Ghiyath Shahi enjoying betel leaf; a painting from The Ni’matnama (Photo: Alamy)
WHEN BABUR ONCE wept, by his own admission, at the nostalgia for Kabul that overwhelmed him when he tasted a melon in Hindustan, it was not the sort of behaviour you would expect from one of the greatest warriors in the world. But the founder of the Mughal Empire was a poet and an aesthete as well, and most certainly an epicurean. He was also bitterly critical of the land when he first arrived in 1526, writing in a fit of pique, “Hindustan is a country of few charms… there are not good horses, no good dogs, no grapes, muskmelons or first rate fruits…” But having dried his tears, Babur set about creating the ephemeral and lovely things that evoked Persian sensibilities—well-planned gardens, orderly streams, and excellent fruit. He imported fruit seeds for his gardeners to grow in Hindustan and employed the best cooks from the kitchens of his defeated foes.
As for Babur’s grandson Akbar, he set up something of a fine-foods laboratory in his capital cities. He sent for 400 cooks from all over Persia and Hindustan, brought horticulturists from Central Asia to supervise his orchards, tinkered with watering his vegetables with rosewater to improve their flavour and had the chickens massaged with musk oil and sandalwood to enhance their meat, amongst other eccentric and inspired experiments. Akbar also married many local princesses, who would bring with them the flavours of their regional cuisines and thus a fusion food was created, which would become, through its dissemination into the minor courts, Indian haute cuisine. The names of the foods reflect their diverse culinary origins—Arabic (haleem, halwa), Persian (pulao, dumpukht), Turkic (qutab, keema).
When tracing the history of food in India it is difficult to understand the current state of overwrought angst that exists around the issue of iftar, halal, and all the other particulars of food culture associated with non-Hindu religions. For India has been, from the very dawn of time, one of the world’s truly global food economies. Five thousand years ago at the time of the Indus Valley Civilization (IVC), India was already connected to the world in intricate and meandering ways, through both sea and land routes, through oceangoing ships and caravans. Cooking techniques, ingredients and plants came into India from Afghanistan, Persia, Central Asia, the Middle East, Africa, China, Southeast Asia and Indonesia. Barley, which was the main cereal of the Indus Valley, the only cereal to be mentioned in the Rig Veda and part of shraadh ceremonies even today, came to India from the Fertile Crescent (Mesopotamia region). The IVC chefs were also using turmeric, ginger and garlic, concocting a 4,000-year- old north Indian “curry”!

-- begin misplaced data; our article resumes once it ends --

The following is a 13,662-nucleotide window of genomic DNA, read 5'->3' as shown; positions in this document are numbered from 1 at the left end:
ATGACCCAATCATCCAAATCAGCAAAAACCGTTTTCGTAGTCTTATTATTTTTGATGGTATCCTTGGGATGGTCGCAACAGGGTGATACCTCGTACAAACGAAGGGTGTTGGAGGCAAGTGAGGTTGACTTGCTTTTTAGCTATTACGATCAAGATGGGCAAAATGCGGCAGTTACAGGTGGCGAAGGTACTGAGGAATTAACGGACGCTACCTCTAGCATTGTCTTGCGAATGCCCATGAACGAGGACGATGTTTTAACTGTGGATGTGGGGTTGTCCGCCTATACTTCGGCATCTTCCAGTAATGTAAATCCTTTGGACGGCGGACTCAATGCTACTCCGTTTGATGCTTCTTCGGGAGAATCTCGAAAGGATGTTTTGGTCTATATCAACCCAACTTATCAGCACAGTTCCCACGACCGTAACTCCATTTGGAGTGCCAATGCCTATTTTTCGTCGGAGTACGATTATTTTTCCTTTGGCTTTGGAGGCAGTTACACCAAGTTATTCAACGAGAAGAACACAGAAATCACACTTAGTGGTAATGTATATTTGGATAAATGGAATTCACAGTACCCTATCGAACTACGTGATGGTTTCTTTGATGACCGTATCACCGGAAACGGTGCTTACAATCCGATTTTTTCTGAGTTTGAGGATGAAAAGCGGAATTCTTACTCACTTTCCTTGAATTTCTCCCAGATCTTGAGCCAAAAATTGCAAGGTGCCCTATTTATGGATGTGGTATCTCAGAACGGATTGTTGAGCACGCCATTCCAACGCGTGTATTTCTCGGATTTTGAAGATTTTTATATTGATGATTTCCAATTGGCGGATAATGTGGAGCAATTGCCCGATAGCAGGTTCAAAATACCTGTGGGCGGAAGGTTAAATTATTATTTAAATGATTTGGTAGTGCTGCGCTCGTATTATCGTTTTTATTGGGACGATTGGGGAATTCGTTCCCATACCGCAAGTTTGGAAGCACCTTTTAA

When the Aryan speaking people started drifting into India between 1500 and 1000 BCE, they brought with them certain vegetables, lentils and, crucially, cows, and thereby the milk products that we now consider elementally part of Indian food—ghee and yoghurt. Indeed, raising cows was the main occupation of the Indo-Aryans, and the word for clan even today, gotra, means “cowshed”. They also brought with them their fiery animal sacrifices and an incipient caste system. Indian food historian KT Achaya demonstrated that the Indo-Aryans ate various meats, because they were offered up in elaborate sacrifices to the dead, and that these meats included a bewildering variety such as beef, mutton, pork, poultry, gharials, turtles and tortoises.
When tracing the history of food in India it is difficult to understand the current state of overwrought angst that exists around the issue of iftar, halal, and all the other particulars of food culture associated with non-Hindu religions. For India has been, from the very dawn of time, one of the world’s truly global food economies
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By around 1000 BCE social divisions had hardened, with resulting food and marriage restrictions between castes and all-pervasive ideas of purity and pollution. Meat was still widely eaten, however, and it was only with the arrival of the Buddhist and Jain traditions in the 6th century BCE that ideas of compassion for animals and non-violence led to vegetarianism in some sections. Austerity and vegetarianism came to be associated with greater spiritual cachet and as people aspired to launch themselves into the higher castes, they developed these practices too. Nonetheless, true vegetarians remain a minority in India today with a recent census estimating the number at just 20 per cent. For others, vegetarianism remains a flexible and somewhat bemusing life choice—vegetarian only within the home, vegetarian except for fish/chicken/eggs, vegetarian only on certain days etc. As for kings and the elite, they were expected to consume a startling variety of meats and a Sanskrit treatise composed by a Brahman in 1550, the Ksemakutuhalam, lists boar, lamb, venison, rabbit, lizards, pig, peacocks and tortoises as acceptable foods.